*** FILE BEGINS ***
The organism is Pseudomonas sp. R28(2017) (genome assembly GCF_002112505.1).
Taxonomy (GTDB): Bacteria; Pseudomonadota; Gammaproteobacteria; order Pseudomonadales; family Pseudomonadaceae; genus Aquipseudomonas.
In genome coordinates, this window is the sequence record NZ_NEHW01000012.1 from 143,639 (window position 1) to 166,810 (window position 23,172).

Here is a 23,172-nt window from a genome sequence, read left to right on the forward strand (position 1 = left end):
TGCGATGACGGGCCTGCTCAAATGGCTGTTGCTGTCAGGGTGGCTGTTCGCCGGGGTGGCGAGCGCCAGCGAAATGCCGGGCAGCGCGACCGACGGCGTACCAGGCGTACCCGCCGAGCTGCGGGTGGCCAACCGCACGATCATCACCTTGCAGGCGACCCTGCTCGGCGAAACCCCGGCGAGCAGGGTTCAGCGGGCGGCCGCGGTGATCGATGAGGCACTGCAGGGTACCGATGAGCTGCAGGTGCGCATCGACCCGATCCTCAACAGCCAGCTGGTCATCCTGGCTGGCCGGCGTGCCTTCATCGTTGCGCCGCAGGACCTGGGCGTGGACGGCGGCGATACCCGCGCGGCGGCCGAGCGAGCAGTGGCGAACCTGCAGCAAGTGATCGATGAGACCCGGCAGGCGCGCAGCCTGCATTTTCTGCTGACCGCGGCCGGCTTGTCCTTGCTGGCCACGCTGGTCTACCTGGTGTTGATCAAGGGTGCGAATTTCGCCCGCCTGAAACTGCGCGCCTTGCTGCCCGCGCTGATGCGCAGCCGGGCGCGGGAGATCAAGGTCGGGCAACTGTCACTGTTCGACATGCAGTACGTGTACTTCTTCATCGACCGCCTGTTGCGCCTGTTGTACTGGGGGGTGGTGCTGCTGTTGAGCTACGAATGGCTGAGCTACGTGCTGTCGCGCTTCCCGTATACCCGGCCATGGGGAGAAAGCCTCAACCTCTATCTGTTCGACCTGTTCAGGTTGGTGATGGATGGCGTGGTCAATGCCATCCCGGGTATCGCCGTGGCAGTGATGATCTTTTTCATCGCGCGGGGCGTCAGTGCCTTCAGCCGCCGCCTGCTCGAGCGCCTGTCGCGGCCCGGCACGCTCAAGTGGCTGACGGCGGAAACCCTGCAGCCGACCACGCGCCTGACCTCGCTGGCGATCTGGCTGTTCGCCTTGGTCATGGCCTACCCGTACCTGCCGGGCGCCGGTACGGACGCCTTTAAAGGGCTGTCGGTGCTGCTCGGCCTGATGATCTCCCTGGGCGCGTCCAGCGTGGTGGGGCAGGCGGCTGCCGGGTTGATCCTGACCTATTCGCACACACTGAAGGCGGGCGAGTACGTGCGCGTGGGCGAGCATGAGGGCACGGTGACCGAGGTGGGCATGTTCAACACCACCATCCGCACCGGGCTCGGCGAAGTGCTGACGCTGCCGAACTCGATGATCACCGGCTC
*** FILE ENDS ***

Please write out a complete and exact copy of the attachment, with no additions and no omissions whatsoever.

The organism is Pseudomonas sp. R28(2017) (genome assembly GCF_002112505.1).
Taxonomy (GTDB): Bacteria; Pseudomonadota; Gammaproteobacteria; order Pseudomonadales; family Pseudomonadaceae; genus Aquipseudomonas.
In genome coordinates, this window is the sequence record NZ_NEHW01000012.1 from 143,639 (window position 1) to 166,810 (window position 23,172).

Here is a 23,172-nt window from a genome sequence, read left to right on the forward strand (position 1 = left end):
TGCGATGACGGGCCTGCTCAAATGGCTGTTGCTGTCAGGGTGGCTGTTCGCCGGGGTGGCGAGCGCCAGCGAAATGCCGGGCAGCGCGACCGACGGCGTACCAGGCGTACCCGCCGAGCTGCGGGTGGCCAACCGCACGATCATCACCTTGCAGGCGACCCTGCTCGGCGAAACCCCGGCGAGCAGGGTTCAGCGGGCGGCCGCGGTGATCGATGAGGCACTGCAGGGTACCGATGAGCTGCAGGTGCGCATCGACCCGATCCTCAACAGCCAGCTGGTCATCCTGGCTGGCCGGCGTGCCTTCATCGTTGCGCCGCAGGACCTGGGCGTGGACGGCGGCGATACCCGCGCGGCGGCCGAGCGAGCAGTGGCGAACCTGCAGCAAGTGATCGATGAGACCCGGCAGGCGCGCAGCCTGCATTTTCTGCTGACCGCGGCCGGCTTGTCCTTGCTGGCCACGCTGGTCTACCTGGTGTTGATCAAGGGTGCGAATTTCGCCCGCCTGAAACTGCGCGCCTTGCTGCCCGCGCTGATGCGCAGCCGGGCGCGGGAGATCAAGGTCGGGCAACTGTCACTGTTCGACATGCAGTACGTGTACTTCTTCATCGACCGCCTGTTGCGCCTGTTGTACTGGGGGGTGGTGCTGCTGTTGAGCTACGAATGGCTGAGCTACGTGCTGTCGCGCTTCCCGTATACCCGGCCATGGGGAGAAAGCCTCAACCTCTATCTGTTCGACCTGTTCAGGTTGGTGATGGATGGCGTGGTCAATGCCATCCCGGGTATCGCCGTGGCAGTGATGATCTTTTTCATCGCGCGGGGCGTCAGTGCCTTCAGCCGCCGCCTGCTCGAGCGCCTGTCGCGGCCCGGCACGCTCAAGTGGCTGACGGCGGAAACCCTGCAGCCGACCACGCGCCTGACCTCGCTGGCGATCTGGCTGTTCGCCTTGGTCATGGCCTACCCGTACCTGCCGGGCGCCGGTACGGACGCCTTTAAAGGGCTGTCGGTGCTGCTCGGCCTGATGATCTCCCTGGGCGCGTCCAGCGTGGTGGGGCAGGCGGCTGCCGGGTTGATCCTGACCTATTCGCACACACTGAAGGCGGGCGAGTACGTGCGCGTGGGCGAGCATGAGGGCACGGTGACCGAGGTGGGCATGTTCAACACCACCATCCGCACCGGGCTCGGCGAAGTGCTGACGCTGCCGAACTCGATGATCACCGGCTC